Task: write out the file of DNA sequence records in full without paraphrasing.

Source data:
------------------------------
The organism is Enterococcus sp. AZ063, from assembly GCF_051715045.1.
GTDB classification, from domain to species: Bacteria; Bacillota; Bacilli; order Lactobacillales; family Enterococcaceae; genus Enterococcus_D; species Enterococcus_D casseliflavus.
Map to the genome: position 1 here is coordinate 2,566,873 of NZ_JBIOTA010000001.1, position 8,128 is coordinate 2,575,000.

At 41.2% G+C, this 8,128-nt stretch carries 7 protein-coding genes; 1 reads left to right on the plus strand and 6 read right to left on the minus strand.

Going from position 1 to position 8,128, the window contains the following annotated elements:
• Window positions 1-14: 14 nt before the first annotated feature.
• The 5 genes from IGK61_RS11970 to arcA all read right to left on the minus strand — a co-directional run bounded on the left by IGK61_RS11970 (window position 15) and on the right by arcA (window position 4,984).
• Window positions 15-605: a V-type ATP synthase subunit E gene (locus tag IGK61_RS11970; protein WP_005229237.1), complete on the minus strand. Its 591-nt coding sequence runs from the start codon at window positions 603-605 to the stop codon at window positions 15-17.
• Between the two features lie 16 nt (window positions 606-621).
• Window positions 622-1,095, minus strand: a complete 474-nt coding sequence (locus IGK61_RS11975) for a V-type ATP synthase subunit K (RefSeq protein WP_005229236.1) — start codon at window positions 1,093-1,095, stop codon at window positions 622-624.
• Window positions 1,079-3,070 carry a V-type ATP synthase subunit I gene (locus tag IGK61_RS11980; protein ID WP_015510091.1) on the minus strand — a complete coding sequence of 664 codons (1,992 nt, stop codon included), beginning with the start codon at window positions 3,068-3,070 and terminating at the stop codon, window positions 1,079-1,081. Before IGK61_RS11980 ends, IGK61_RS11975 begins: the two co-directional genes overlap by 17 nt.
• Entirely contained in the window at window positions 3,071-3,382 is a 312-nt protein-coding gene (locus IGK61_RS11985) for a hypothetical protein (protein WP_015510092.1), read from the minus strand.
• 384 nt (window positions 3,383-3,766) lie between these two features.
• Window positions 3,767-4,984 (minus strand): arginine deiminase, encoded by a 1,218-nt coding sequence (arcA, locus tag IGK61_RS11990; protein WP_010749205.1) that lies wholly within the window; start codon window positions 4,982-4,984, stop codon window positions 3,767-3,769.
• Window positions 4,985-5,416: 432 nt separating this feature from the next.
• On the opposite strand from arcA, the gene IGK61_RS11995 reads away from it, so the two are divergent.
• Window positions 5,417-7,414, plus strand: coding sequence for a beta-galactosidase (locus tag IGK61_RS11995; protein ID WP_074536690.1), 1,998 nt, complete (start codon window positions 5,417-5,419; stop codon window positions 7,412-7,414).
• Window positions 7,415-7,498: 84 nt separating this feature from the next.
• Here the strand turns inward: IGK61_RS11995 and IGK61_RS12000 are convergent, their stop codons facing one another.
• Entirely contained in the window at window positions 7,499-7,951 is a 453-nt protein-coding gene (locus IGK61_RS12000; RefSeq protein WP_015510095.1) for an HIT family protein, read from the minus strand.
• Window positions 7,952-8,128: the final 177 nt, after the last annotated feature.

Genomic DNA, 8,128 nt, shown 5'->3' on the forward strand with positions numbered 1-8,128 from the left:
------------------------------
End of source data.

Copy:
The organism is Enterococcus sp. AZ063, from assembly GCF_051715045.1.
GTDB classification, from domain to species: Bacteria; Bacillota; Bacilli; order Lactobacillales; family Enterococcaceae; genus Enterococcus_D; species Enterococcus_D casseliflavus.
Map to the genome: position 1 here is coordinate 2,566,873 of NZ_JBIOTA010000001.1, position 8,128 is coordinate 2,575,000.

At 41.2% G+C, this 8,128-nt stretch carries 7 protein-coding genes; 1 reads left to right on the plus strand and 6 read right to left on the minus strand.

Going from position 1 to position 8,128, the window contains the following annotated elements:
• Window positions 1-14: 14 nt before the first annotated feature.
• The 5 genes from IGK61_RS11970 to arcA all read right to left on the minus strand — a co-directional run bounded on the left by IGK61_RS11970 (window position 15) and on the right by arcA (window position 4,984).
• Window positions 15-605: a V-type ATP synthase subunit E gene (locus tag IGK61_RS11970; protein WP_005229237.1), complete on the minus strand. Its 591-nt coding sequence runs from the start codon at window positions 603-605 to the stop codon at window positions 15-17.
• Between the two features lie 16 nt (window positions 606-621).
• Window positions 622-1,095, minus strand: a complete 474-nt coding sequence (locus IGK61_RS11975) for a V-type ATP synthase subunit K (RefSeq protein WP_005229236.1) — start codon at window positions 1,093-1,095, stop codon at window positions 622-624.
• Window positions 1,079-3,070 carry a V-type ATP synthase subunit I gene (locus tag IGK61_RS11980; protein ID WP_015510091.1) on the minus strand — a complete coding sequence of 664 codons (1,992 nt, stop codon included), beginning with the start codon at window positions 3,068-3,070 and terminating at the stop codon, window positions 1,079-1,081. Before IGK61_RS11980 ends, IGK61_RS11975 begins: the two co-directional genes overlap by 17 nt.
• Entirely contained in the window at window positions 3,071-3,382 is a 312-nt protein-coding gene (locus IGK61_RS11985) for a hypothetical protein (protein WP_015510092.1), read from the minus strand.
• 384 nt (window positions 3,383-3,766) lie between these two features.
• Window positions 3,767-4,984 (minus strand): arginine deiminase, encoded by a 1,218-nt coding sequence (arcA, locus tag IGK61_RS11990; protein WP_010749205.1) that lies wholly within the window; start codon window positions 4,982-4,984, stop codon window positions 3,767-3,769.
• Window positions 4,985-5,416: 432 nt separating this feature from the next.
• On the opposite strand from arcA, the gene IGK61_RS11995 reads away from it, so the two are divergent.
• Window positions 5,417-7,414, plus strand: coding sequence for a beta-galactosidase (locus tag IGK61_RS11995; protein ID WP_074536690.1), 1,998 nt, complete (start codon window positions 5,417-5,419; stop codon window positions 7,412-7,414).
• Window positions 7,415-7,498: 84 nt separating this feature from the next.
• Here the strand turns inward: IGK61_RS11995 and IGK61_RS12000 are convergent, their stop codons facing one another.
• Entirely contained in the window at window positions 7,499-7,951 is a 453-nt protein-coding gene (locus IGK61_RS12000; RefSeq protein WP_015510095.1) for an HIT family protein, read from the minus strand.
• Window positions 7,952-8,128: the final 177 nt, after the last annotated feature.

Genomic DNA, 8,128 nt, shown 5'->3' on the forward strand with positions numbered 1-8,128 from the left: